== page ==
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On February 21st, 2020 at 3 PM CT //  9 PM GMT: Join us as to learn more about Embedded Video Using the UltraZed-EV with Daniel Rozwood from Avnet:

 

The UltraZed-EV Starter Kit is a complete platform for prototyping and evaluating embedded video processing systems.   The presenter for this webinar, drozwood90 is an UltraZed-EV Project Engineer at Avnet and he's going to go over the hardware, development environment, reference designs, and demo the video-centric UltraZed-EV.  The UltraZed-EV is what is known as a system on a module(SOM) that is designed specifically for embedded vision applications. The UltraZed-EV (Embedded Vision) platform adds support for 4K H.264 / H.265 hardware video codec capable of simultaneous encode and decode. High Efficiency Video Coding (HEVC), or H.265, is a video compression standard improves coding efficiency substantially compared to its precedent, the Advanced Video Coding (AVC), or H.264.  HEVC uses efficient coding by encoding video at the lowest possible bit rate while maintaining a high image quality level.  The UltraZed platform is ideal for multimedia, Advanced driver-assistance systems (ADAS) for Automotive, surveillance, and other embedded vision applications.

 

This webinar should be of interest to anyone who loves video, especially high resolution video. What people are used to dealing with, when streaming 4K video is H.264 (also called AVC - Advanced Video Coding) It is the industry standard for video compression that allows for the recording, compression, and distribution of digital video content.  The blockiness you may have noticed while attempting to stream your high resolution video over a network that can't handle it is called marablocks.  It is a block-oriented, motion-compensation-based video compression standard.  Macroblocks typically consist of 16x16 pixel samples, that can be subdivided into transform blocks, and may be further subdivided into what are known as prediction blocks.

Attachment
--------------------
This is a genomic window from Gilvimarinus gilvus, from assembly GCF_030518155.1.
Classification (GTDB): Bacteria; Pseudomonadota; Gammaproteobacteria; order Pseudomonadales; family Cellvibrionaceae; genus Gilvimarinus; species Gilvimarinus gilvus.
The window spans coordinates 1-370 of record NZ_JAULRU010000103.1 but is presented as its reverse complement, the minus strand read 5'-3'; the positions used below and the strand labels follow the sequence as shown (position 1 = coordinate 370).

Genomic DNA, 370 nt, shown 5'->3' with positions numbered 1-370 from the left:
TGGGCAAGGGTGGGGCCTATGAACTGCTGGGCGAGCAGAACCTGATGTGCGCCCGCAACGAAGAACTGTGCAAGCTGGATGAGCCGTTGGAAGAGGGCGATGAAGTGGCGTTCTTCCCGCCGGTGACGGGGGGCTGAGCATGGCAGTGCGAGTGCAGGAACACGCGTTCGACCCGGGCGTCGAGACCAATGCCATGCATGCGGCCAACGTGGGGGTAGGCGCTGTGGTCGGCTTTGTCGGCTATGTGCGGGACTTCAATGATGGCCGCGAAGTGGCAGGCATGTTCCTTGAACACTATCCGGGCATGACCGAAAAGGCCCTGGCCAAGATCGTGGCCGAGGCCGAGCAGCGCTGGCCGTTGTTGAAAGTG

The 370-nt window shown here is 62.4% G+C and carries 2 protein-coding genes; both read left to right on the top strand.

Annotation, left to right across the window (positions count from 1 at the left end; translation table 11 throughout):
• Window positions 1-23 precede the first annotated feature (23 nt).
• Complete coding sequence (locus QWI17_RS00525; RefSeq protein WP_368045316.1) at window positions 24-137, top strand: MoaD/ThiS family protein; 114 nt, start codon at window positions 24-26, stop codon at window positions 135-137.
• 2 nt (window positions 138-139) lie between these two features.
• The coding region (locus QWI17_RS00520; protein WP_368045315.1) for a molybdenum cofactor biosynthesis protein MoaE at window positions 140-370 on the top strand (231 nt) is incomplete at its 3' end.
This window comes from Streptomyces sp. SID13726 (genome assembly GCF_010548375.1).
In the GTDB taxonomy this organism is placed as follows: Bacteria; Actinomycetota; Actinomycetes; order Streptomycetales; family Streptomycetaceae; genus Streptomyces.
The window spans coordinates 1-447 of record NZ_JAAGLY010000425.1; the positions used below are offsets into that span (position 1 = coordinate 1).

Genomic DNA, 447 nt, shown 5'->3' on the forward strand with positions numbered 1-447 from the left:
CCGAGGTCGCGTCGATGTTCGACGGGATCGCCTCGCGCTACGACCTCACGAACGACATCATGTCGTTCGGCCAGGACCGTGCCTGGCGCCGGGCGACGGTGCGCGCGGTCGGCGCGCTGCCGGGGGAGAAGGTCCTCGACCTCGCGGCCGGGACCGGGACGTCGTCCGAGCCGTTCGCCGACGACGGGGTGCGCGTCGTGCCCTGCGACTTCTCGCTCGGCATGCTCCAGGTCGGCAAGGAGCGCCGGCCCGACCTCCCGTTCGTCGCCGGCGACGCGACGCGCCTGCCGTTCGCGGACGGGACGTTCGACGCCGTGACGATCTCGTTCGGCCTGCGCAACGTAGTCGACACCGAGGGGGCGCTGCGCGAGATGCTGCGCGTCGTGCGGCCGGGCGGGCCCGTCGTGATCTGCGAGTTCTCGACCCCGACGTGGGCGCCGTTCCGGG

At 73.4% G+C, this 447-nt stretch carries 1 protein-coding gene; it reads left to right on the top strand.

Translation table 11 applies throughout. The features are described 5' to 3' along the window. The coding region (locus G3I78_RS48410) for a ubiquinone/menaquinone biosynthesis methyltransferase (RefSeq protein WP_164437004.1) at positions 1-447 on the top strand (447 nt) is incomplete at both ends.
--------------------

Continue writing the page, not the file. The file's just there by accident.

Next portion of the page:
HVEC is the improved standard that allows you to further reduce file size, thus reducing the bandwidth required for your live video streams. Unlike H.264 macroblocks, H.265 processes information in what’s known as Coding Tree Units (CTUs). Whereas macroblocks can span 4x4 to 16x16 block sizes, CTUs can process as many as 64x64 blocks, giving it the ability to compress information more efficiently.  In addition to the larger CTU sizes, HEVC also has better motion compensation and spatial prediction than AVC does. H.265 compatible devices require less bandwidth and processing power to decompress data and do high resolution streaming. This also means that with the right hardware, 4K video streaming is now possible over common network speeds.

 

You can read more of more about the Video Codec Unit (VCU) of the UltraZED-EV here:

 

 

Visit the UltraZed-EV community where you can find Technical Specifications, Reference Designs, and Technical Documents.

 

 

In case you missed it,  here is a look at tomorrow's agenda:

 

Hardware and block diagrams:

 

  • Ultra-Family
  • Avnet UltraZed Kit contents
  • UltraZed-EV Block Diagram
  • Xilinx XCZU7EV Features (7EG vs 7EV)
  • Power Supply (Why programmable is a good choice)

Development Environment:

  • Vitis
  • Vivado & SDK
  • PetaLinux
  • BSP's and where to find this stuff (including ported TRD)

Reference Designs and Demos:

  • Xilinx Targeted Reference Design Overview
  • Demo of Running Design
  • Post Demo VCU Configuration / Features (Vivado Configurator Block demo)